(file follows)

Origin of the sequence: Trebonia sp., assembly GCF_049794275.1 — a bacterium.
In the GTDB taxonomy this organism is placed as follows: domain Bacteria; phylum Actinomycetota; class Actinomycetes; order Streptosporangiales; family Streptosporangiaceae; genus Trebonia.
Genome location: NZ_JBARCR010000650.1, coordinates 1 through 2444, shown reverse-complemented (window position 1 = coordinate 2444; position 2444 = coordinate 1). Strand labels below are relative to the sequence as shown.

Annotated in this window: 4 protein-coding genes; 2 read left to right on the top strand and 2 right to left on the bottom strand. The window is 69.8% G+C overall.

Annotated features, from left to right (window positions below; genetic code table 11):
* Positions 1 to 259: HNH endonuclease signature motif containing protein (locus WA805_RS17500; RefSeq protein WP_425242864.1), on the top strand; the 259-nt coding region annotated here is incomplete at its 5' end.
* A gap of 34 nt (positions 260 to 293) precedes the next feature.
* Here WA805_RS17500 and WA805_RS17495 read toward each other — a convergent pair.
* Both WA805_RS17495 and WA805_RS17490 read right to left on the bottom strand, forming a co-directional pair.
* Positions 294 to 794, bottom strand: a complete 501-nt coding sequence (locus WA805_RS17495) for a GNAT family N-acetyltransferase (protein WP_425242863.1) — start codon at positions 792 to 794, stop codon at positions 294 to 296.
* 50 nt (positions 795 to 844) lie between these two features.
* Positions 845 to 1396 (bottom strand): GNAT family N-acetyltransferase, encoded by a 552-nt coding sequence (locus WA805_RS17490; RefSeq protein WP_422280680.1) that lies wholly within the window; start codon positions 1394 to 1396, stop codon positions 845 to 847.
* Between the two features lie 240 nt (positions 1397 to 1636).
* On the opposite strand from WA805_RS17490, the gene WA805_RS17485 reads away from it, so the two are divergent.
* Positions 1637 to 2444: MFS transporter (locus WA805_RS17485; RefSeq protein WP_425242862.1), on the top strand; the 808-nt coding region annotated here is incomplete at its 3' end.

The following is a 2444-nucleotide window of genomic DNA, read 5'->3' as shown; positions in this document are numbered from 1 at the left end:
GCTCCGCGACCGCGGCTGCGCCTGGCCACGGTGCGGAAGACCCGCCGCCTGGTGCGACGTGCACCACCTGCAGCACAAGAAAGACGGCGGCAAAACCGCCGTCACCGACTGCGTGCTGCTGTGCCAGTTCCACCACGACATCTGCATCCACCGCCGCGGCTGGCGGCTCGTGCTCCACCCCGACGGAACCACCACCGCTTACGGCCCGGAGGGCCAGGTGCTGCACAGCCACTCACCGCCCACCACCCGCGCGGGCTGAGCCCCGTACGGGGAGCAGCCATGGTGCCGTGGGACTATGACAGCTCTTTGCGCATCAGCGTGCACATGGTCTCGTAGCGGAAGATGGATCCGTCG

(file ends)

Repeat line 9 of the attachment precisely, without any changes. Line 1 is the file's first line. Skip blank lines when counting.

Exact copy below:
* Both WA805_RS17495 and WA805_RS17490 read right to left on the bottom strand, forming a co-directional pair.